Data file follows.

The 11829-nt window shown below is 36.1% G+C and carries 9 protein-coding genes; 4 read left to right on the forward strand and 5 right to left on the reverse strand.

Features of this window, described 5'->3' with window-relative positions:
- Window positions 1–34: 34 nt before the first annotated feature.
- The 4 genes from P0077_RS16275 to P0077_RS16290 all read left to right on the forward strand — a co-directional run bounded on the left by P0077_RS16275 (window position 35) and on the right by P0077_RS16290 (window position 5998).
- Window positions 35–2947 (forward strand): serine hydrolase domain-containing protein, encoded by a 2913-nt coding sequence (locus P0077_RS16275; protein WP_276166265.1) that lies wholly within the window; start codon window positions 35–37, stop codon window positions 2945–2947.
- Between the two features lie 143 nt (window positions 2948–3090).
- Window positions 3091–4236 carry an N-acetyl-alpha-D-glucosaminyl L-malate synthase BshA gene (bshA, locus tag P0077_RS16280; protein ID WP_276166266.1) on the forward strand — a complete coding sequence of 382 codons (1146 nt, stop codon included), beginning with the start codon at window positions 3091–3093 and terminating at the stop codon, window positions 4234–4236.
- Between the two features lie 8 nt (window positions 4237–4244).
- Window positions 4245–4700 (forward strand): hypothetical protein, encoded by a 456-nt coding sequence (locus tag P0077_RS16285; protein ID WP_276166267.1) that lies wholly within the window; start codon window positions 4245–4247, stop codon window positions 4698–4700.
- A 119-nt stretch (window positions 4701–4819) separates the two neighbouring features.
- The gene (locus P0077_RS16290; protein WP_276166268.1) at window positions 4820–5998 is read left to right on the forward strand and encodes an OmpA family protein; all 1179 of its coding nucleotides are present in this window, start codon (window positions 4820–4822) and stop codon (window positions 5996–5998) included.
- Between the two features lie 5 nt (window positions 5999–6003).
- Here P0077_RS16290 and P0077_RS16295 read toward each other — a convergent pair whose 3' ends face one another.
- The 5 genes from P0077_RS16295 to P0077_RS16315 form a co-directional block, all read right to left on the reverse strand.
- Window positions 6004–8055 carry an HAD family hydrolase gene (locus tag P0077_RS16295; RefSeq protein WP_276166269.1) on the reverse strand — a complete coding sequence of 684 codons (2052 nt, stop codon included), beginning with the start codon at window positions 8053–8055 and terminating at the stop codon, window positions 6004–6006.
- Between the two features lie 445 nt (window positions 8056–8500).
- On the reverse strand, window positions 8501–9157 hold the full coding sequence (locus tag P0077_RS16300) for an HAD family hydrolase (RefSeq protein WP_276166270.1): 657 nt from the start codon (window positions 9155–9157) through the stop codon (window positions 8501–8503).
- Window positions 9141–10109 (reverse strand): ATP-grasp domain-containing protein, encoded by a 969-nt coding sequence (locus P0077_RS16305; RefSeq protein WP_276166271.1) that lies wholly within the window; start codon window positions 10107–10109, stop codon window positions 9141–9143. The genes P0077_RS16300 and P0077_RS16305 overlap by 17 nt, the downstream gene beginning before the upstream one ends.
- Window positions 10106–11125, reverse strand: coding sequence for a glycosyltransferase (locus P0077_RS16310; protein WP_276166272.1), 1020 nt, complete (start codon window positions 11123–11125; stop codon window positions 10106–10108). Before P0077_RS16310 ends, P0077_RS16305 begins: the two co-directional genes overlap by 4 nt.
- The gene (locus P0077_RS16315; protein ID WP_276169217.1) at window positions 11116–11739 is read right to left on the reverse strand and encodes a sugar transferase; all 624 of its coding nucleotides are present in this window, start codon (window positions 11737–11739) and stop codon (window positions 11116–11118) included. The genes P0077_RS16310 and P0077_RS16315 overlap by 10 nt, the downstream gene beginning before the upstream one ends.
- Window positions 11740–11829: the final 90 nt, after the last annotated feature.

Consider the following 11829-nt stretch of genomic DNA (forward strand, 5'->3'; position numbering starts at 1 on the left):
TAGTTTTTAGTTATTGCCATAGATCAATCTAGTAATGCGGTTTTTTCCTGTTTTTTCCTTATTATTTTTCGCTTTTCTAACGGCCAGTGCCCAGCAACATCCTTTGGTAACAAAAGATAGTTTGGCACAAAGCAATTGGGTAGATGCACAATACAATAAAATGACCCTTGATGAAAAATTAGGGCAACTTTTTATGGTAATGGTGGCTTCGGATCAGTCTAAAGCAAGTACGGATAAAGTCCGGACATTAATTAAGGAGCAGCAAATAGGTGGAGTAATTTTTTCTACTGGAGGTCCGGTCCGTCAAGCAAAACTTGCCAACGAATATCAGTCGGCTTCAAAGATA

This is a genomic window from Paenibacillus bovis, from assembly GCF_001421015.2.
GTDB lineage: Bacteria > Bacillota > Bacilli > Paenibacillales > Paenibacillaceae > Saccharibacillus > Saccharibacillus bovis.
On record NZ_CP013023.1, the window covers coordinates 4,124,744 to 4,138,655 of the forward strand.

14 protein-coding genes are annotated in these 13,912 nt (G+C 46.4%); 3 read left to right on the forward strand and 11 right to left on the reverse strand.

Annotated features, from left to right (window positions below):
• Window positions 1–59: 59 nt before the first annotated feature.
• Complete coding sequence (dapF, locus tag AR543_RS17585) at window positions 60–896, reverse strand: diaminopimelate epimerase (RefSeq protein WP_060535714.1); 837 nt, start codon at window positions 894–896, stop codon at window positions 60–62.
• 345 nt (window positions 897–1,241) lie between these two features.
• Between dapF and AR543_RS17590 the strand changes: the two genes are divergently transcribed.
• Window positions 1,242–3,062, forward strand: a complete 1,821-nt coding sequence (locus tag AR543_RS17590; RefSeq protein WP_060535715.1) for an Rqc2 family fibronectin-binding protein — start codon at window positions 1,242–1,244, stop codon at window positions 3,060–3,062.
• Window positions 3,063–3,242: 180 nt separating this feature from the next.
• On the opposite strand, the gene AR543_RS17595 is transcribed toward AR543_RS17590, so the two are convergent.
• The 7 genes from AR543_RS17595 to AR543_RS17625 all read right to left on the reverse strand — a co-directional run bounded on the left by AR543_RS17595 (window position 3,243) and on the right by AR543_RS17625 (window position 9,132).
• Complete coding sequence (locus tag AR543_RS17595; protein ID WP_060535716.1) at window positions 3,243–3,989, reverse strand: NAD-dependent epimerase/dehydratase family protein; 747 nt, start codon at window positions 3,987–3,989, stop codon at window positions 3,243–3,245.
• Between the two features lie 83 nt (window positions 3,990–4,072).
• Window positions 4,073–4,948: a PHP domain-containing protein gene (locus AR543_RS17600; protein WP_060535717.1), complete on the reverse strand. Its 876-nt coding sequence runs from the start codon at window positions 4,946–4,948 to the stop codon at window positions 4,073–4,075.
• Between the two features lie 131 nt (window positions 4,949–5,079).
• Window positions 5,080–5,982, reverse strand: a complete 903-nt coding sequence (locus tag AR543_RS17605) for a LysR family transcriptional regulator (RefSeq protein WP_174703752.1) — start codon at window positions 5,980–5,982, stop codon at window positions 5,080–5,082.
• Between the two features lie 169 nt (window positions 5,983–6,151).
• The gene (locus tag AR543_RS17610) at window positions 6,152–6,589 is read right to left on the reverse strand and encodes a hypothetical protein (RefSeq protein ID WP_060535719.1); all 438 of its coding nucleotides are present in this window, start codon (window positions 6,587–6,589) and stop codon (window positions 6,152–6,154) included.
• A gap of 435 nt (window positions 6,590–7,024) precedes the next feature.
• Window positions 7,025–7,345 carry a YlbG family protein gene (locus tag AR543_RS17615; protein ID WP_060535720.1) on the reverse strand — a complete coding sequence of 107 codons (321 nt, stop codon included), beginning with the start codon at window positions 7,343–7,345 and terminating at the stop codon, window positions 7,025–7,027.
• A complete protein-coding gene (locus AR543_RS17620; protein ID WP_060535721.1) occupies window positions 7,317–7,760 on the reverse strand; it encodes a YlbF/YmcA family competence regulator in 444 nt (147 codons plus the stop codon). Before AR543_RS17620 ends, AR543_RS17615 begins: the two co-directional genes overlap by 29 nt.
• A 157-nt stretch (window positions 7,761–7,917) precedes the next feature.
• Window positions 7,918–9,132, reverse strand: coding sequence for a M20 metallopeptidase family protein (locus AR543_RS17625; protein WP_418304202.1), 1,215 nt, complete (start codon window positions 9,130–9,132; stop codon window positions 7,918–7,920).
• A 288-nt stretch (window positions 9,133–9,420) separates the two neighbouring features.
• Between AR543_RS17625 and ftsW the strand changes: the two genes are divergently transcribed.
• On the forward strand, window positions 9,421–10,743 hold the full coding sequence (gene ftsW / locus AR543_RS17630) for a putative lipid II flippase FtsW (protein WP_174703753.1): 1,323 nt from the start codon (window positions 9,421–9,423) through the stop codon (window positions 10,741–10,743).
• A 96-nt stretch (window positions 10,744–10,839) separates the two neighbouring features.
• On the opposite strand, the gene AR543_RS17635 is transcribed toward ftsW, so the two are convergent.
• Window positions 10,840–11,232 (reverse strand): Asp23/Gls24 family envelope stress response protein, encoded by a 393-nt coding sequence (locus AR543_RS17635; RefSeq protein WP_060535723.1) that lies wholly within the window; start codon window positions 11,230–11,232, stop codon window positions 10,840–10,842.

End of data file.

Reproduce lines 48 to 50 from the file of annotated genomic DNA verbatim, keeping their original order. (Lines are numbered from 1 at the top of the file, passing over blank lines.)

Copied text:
• Window positions 7,918–9,132, reverse strand: coding sequence for a M20 metallopeptidase family protein (locus AR543_RS17625; protein WP_418304202.1), 1,215 nt, complete (start codon window positions 9,130–9,132; stop codon window positions 7,918–7,920).
• A 288-nt stretch (window positions 9,133–9,420) separates the two neighbouring features.
• Between AR543_RS17625 and ftsW the strand changes: the two genes are divergently transcribed.